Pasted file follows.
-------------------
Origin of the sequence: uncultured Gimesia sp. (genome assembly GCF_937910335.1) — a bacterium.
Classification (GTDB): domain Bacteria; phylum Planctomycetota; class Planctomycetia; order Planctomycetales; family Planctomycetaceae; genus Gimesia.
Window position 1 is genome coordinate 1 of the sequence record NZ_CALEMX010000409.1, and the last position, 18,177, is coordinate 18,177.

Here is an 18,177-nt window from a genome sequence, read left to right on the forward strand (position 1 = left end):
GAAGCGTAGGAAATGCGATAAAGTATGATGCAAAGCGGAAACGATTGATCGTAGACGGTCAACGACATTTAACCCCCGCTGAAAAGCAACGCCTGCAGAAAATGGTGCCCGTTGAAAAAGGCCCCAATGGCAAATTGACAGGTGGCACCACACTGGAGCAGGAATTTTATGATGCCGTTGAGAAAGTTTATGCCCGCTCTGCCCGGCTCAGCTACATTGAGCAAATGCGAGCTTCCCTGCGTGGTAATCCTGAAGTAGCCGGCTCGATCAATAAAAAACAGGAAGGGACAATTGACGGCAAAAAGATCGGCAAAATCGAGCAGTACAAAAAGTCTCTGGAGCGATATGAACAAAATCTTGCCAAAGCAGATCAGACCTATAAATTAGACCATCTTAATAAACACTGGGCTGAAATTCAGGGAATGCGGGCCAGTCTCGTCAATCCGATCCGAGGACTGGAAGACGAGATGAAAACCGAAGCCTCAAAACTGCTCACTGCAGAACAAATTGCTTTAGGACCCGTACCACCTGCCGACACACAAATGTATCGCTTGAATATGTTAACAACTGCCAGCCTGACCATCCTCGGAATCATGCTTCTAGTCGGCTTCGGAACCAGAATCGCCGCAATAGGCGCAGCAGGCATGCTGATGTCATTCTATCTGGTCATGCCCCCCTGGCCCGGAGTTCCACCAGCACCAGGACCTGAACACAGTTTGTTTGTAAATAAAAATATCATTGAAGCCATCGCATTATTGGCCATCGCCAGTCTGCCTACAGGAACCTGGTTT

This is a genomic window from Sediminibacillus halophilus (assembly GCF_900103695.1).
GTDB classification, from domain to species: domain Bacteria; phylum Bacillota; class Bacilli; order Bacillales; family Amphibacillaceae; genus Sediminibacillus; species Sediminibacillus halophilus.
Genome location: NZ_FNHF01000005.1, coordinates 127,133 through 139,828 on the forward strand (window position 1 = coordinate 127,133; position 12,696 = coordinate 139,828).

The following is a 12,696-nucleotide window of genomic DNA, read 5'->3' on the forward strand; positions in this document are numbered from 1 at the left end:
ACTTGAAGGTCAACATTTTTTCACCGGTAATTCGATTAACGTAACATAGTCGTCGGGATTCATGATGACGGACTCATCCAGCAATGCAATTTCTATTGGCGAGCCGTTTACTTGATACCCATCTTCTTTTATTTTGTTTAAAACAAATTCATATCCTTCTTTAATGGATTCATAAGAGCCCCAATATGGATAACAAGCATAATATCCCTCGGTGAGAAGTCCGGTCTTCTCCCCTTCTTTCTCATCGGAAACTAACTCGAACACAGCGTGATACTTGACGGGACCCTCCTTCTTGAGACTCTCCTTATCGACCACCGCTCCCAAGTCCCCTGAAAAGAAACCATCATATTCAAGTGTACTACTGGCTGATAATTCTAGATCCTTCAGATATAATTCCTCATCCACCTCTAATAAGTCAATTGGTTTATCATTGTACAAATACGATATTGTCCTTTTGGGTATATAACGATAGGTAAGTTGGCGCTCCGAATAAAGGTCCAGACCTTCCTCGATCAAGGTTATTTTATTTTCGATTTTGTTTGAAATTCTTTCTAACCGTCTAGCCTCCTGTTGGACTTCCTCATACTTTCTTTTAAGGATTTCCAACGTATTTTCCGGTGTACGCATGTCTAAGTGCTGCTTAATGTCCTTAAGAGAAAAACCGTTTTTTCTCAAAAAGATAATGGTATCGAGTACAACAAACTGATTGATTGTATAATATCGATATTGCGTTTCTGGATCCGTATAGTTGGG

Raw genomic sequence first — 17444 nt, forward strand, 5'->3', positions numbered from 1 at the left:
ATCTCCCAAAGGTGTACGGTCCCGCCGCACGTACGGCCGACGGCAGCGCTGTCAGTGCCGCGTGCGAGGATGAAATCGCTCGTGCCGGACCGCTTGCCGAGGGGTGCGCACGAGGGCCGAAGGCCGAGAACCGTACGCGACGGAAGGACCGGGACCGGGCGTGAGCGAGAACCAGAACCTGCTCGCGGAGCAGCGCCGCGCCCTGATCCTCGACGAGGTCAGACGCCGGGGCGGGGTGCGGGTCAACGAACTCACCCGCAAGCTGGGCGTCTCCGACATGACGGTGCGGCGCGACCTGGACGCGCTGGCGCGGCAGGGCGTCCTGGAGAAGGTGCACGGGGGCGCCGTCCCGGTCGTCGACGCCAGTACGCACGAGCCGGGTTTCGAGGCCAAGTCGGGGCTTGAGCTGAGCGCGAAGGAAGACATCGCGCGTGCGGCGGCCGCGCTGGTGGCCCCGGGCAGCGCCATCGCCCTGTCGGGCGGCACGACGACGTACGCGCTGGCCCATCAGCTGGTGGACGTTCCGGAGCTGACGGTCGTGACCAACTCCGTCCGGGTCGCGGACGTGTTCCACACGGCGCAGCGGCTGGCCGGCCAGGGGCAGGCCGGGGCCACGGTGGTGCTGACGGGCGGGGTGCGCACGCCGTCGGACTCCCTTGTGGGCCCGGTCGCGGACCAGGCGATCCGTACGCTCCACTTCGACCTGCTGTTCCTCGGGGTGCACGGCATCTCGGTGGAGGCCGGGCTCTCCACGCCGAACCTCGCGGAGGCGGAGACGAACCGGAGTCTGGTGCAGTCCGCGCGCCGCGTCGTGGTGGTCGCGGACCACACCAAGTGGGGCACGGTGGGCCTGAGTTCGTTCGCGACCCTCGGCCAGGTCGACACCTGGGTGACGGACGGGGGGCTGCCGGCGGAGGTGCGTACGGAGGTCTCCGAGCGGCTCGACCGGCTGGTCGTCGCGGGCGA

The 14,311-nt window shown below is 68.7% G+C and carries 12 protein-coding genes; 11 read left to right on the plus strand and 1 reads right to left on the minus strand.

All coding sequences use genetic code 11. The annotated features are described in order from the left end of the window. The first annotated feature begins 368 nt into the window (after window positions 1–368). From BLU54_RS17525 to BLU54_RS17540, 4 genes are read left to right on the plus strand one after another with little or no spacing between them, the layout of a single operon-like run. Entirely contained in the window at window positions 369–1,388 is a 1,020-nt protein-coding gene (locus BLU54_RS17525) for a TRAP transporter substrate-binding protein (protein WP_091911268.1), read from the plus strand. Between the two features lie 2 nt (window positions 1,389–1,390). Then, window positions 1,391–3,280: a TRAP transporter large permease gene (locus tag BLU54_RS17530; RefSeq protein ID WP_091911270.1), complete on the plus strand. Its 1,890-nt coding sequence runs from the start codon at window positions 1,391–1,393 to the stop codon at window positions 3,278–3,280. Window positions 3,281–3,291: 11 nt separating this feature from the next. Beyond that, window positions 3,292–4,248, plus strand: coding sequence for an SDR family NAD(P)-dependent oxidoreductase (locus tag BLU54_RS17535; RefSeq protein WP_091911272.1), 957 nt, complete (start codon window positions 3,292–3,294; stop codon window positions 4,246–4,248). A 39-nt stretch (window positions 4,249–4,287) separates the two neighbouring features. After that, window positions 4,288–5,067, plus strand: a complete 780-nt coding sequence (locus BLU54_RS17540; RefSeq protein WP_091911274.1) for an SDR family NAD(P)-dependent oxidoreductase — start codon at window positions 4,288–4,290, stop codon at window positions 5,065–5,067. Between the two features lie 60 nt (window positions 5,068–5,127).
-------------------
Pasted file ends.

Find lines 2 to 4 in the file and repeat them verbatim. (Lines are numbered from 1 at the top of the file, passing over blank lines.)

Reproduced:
Classification (GTDB): domain Bacteria; phylum Planctomycetota; class Planctomycetia; order Planctomycetales; family Planctomycetaceae; genus Gimesia.
Window position 1 is genome coordinate 1 of the sequence record NZ_CALEMX010000409.1, and the last position, 18,177, is coordinate 18,177.

Here is an 18,177-nt window from a genome sequence, read left to right on the forward strand (position 1 = left end):